Kylo Ren and the Weakness of Love

    Kylo Ren and the Weakness of Love

    For those of you who’ve spent the holidays under a rock and have yet to participate in the global phenomenon that is The Force Awakens (or if you just don’t care), I promise that this little ditty contains no spoilers like the one some Sith Lord left on a stickie attached to my Han Solo […]

    The Agony of Getting Everything You Want

    The Agony of Getting Everything You Want

    Newly minted billionaire Markus Persson of Minecraft fame (if you don’t know what Minecraft is, ask any boy aged 8-12) is not happy. A series of tweets from early Saturday morning went as follows: 4:48am: The problem with getting everything is you run out of reasons to keep trying, and human interaction becomes impossible due to […]

    Forgiveness Is Greece's (and Germany's) Only Hope

    Forgiveness Is Greece’s (and Germany’s) Only Hope

    Central to Christianity is the notion that, at the end of the day, forgiveness is humanity’s only hope. Not performance, or improvement, or willpower, or wishful thinking, but absolution – “nothing but the blood of Jesus,” as the old hymn goes. Apparently, this idea holds in financial markets as well, or so a piece in […]

    Chris Farley and the Tragedy of Splitting

    I just watched the trailer for the upcoming Chris Farley documentary and nearly bawled on my desk. His work was a huge part of my childhood and, for my money, there have never been better SNL skits than Matt Foley or funnier movies than Tommy Boy. What a tragic loss.

    The trailer revealed that this poor man fell victim to what some have called “splitting”: the living of two lives, ever more separated – one an idealized, “super” version of self and the other a dark brew of one’s less admirable traits (what Paul Zahl refers to as “the boys in the basement”). Chris Farley always had to be “Chris Farley.” He couldn’t find a space to let down, tell the truth, not be funny,  and even as the expectations on his better self ramped up, the appetites of his shadow self increased in step, and finally claimed him. No one can be “on” all the time.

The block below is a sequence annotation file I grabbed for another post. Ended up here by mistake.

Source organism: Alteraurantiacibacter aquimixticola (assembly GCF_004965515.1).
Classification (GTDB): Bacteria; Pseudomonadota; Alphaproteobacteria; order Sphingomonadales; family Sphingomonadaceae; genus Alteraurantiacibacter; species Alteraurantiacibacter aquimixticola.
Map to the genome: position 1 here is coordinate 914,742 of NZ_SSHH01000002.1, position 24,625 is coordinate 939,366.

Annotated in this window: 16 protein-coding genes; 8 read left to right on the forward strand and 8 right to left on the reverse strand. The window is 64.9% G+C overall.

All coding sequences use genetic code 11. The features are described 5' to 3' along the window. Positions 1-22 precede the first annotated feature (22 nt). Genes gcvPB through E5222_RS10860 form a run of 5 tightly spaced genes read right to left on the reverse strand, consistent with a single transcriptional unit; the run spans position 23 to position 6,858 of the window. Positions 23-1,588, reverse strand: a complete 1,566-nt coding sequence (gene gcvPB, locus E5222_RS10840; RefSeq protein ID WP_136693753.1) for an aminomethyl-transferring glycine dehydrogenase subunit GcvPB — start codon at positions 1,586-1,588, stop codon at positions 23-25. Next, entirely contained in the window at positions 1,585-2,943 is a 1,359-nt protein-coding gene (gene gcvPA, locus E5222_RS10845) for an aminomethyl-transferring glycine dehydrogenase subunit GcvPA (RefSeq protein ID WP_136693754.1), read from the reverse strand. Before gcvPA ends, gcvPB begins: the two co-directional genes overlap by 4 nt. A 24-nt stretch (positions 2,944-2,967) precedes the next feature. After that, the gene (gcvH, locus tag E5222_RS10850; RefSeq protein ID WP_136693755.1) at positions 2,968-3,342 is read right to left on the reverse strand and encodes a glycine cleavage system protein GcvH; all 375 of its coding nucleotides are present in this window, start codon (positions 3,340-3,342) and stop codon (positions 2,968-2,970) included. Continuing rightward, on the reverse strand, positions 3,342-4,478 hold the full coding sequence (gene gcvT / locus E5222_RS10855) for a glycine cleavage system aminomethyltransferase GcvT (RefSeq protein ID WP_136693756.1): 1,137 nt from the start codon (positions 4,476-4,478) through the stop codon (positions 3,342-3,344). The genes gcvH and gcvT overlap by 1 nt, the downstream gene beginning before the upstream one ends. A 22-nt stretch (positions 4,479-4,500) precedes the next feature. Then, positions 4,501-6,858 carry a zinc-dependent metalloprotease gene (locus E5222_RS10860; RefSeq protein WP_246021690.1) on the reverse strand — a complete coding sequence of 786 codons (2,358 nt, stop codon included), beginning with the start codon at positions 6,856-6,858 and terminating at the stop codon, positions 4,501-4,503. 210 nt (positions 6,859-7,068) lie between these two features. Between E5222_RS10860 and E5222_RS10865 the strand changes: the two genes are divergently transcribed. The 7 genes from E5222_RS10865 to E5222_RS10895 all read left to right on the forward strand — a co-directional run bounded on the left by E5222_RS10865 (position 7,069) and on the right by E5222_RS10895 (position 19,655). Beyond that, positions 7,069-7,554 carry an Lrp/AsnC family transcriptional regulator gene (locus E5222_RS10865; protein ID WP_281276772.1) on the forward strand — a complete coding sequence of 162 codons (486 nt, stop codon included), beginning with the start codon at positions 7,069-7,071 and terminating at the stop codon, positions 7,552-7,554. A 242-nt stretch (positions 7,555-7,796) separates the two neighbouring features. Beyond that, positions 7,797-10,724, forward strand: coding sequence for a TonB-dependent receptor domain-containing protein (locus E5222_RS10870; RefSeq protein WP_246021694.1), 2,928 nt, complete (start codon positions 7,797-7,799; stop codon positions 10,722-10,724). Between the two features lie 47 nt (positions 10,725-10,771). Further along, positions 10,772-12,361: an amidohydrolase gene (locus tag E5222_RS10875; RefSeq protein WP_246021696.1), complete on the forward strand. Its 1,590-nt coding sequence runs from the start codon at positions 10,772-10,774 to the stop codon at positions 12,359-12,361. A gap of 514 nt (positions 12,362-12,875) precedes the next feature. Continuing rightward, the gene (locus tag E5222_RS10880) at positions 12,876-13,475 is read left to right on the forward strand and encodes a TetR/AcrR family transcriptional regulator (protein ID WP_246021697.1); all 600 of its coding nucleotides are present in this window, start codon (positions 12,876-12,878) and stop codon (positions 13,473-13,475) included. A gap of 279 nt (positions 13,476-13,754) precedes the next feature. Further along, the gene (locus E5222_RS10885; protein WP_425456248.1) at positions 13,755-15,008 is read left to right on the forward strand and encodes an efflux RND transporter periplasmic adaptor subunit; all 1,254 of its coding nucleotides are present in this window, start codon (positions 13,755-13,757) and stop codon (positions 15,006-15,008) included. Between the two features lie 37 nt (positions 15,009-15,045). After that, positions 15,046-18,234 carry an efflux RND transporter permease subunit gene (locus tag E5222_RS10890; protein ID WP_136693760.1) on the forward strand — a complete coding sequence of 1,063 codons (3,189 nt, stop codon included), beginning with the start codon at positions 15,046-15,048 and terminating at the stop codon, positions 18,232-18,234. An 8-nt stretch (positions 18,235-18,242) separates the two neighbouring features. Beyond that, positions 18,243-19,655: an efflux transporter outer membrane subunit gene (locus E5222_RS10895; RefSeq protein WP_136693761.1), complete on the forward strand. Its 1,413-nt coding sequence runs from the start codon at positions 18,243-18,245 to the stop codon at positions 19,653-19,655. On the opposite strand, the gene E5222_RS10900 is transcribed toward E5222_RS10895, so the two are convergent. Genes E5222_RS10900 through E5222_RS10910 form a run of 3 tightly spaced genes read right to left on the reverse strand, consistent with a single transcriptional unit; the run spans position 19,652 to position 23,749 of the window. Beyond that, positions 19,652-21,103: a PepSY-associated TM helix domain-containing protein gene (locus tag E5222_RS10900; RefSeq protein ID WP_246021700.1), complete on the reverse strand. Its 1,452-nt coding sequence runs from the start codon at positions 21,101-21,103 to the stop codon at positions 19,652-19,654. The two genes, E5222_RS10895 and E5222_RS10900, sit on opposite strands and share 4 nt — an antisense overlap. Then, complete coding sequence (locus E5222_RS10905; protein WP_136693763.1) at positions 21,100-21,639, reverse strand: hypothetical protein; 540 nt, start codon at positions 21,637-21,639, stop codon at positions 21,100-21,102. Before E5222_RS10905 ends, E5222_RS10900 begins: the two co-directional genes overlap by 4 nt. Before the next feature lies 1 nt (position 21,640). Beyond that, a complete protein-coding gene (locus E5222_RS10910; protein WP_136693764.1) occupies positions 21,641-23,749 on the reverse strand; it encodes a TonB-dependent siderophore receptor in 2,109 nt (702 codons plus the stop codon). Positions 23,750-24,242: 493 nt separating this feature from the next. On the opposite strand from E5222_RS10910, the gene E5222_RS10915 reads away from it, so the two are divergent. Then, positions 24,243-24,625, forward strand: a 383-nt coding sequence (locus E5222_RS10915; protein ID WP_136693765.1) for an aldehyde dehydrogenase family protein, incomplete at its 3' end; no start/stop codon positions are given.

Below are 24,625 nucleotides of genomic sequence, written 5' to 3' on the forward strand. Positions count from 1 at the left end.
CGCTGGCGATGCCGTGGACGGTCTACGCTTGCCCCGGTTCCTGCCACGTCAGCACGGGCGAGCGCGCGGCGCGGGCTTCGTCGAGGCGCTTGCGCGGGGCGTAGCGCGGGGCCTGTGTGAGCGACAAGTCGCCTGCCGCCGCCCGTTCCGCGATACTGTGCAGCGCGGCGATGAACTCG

Chris was killed by the law of fame, and not God’s Law, but the lesson still holds. As long as we attempt to find approval and peace by living up to some unattainable ideal, we will inevitably split. The hope of the Gospel is that our darker self will be brought into the light, where it can be forgiven, loved, embraced, and integrated. Only grace moves us towards wholeness, a miracle which Christopher Crosby Farley never experienced.

    The 21 Beheaded Egyptians Make Me Proud to Be a Christian

    The 21 Beheaded Egyptians Make Me Proud to Be a Christian

    From Cairo to Rome and beyond, the reaction to the beheading of 21 Coptic Christians by ISIS has been swift and profound: anger and condemnation, sadness and solidarity. Yet, as I have thought over this horrific event, another emotion has swelled within in me: pride. For while the Islamic State considers itself to be following in the footsteps […]

    Serial, Contradictions, and the Jesus Stories

    Serial, Contradictions, and the Jesus Stories

    The Gospels are full of contradictions. There, I said it. Take, for example, the differing accounts of the resurrection. In Matthew, the two Marys – Magdelene and Jesus’ mom – are at the empty tomb, greeted by an earthquake and an angel. In Luke, Joanna and other unnamed females are added to the mix, and […]

    Ebola, "Friends" and the Reasons We Give

    Ebola, “Friends” and the Reasons We Give

    Tim Keller has said that a Christian is someone who knows that they need to repent not only for the wrong things they do, but for the reasons they do the right things. That is to say, whatever we do, no matter how seemingly altruistic, almost always has some sort of selfish motivation mixed in […]